Orange Beach establishes new short term rental category with license fees

Orange Beach establishes new short term rental category with license fees
National & state realtor associations, Councilman Jeff Silvers oppose the new ordinances
By John Mullen
A determined mayor and Orange Beach City Council began the effort to limit expansion of vacation rentals in residential areas in December. And, that determination did not wane through meeting after meeting and opposition from national and state Realtor organizations.
On April 3, two new ordinances breezed through with hardly a whimper with no speakers in opposition but two surprise votes against from Councilman Jeff Silvers. The measures, one to establish a short-term rental category of 14 days or less and another to establish a $500-per-year business license to operate one, each passed 5-1.
Also, during the following work session, the city revealed final plans for landscaping in the medians along Alabama 182, or beach road.
“You’re opposed to it?” Mayor Tony Kennon asked Silvers. “The vacation rentals we’ve been talking about for two months?”
“I’m opposed to it,” Silvers answered.
Jeff Silvers
After the meeting, Silvers said he’d like to see more policing of the problem properties and perhaps even pulling licenses of repeat offenders rather than restricting vacation rentals in neighborhoods. The new ordinance restricts new licenses in neighborhoods but those already operating will be allowed to continue but under closer scrutiny, council members said.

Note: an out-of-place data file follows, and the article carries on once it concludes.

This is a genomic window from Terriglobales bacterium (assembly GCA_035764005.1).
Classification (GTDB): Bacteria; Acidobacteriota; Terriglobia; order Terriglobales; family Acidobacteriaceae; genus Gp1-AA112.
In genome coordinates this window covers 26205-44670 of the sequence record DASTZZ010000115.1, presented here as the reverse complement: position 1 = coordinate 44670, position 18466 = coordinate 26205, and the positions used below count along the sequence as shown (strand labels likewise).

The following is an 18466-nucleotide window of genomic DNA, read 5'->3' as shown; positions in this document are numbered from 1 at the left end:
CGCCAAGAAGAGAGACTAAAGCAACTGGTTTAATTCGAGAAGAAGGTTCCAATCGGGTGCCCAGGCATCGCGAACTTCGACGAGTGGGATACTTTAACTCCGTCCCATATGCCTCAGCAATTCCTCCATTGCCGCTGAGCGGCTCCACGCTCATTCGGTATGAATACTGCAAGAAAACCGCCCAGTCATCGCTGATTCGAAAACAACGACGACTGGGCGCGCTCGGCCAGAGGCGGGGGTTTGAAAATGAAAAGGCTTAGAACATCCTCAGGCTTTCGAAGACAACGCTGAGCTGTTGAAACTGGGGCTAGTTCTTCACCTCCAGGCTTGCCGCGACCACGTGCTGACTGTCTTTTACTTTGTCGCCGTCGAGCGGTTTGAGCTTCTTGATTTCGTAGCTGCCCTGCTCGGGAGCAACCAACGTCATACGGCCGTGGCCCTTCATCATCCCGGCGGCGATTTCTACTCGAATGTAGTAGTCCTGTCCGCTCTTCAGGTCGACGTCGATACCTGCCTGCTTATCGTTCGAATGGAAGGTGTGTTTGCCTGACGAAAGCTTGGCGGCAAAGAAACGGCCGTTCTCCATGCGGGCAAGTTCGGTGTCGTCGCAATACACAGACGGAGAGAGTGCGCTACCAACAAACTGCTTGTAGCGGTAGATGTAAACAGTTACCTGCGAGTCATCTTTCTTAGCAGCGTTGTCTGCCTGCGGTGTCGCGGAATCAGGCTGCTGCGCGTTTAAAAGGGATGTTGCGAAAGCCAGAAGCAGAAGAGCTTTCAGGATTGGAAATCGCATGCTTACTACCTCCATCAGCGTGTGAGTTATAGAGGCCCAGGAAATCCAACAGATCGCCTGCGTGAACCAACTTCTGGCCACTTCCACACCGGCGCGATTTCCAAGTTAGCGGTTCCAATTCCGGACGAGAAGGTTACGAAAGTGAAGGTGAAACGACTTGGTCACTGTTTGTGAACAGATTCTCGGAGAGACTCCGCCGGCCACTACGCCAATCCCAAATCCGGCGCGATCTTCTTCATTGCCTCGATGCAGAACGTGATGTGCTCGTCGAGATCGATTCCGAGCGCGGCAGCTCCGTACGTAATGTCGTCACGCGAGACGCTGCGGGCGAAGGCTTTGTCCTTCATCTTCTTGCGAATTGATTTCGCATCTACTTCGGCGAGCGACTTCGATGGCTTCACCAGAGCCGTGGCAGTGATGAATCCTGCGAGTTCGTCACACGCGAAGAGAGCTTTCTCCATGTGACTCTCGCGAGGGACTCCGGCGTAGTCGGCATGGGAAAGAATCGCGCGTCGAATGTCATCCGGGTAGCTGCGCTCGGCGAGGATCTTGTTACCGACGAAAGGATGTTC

“I just think that we should reinforce the three strikes you’re out or maybe two strikes and you’re out,” Silvers said. “I believe you have some bad apples but I don’t think the bad ones should penalize the good folks that are managing their properties responsibly.”
City Attorney Wanda Cochran informed the council that the moratorium on vacation rental licenses voted into effect needed to be repealed.
But Councilwoman Joni Blalock asked if it could be kept in place until some areas of town that are planned unit developments with single-family residences in them could be included in the restricted areas. Four zoning districts in the city are restricted from adding vacation rental properties, three residential designations and mobile home subdivisions. PUDs were not included in the restriction.
“There were clearly some places that wanted to be included in this and were not,” Blalock said.
Cochran answered that the moratorium didn’t just cover vacation rental licenses in residential sections but over the entire city. Someone who recently bought a condo and wants to use it for short-term rentals couldn’t get a license as long as the ban was still in place.
“If that moratorium stays in place it will impact people outside the residential neighborhoods,” Cochran said.
One particular case was the Beaver Creek subdivision on the city’s western edge off of Canal Road. Community Development Director Kit Alexander said that subdivision was considered multi-family because of the conditions of the PUD when it was first developed.
Blalock said residents there want and in other PUDs across the city wanted to be placed in the restricted zone. Kennon said because of their PUD status the property owners associations in those developments need to address it in their covenants and restrictions.
The current short-term license, which will remain in place for all other vacation licenses, is for rentals of six months or less and cost $132 a year. In 2017 Orange Beach generated about $2.4 million on all business licenses in the city with about $830,000 coming from short-term rental licenses. Short-term rentals in neighborhoods brought in $38,000 of that number.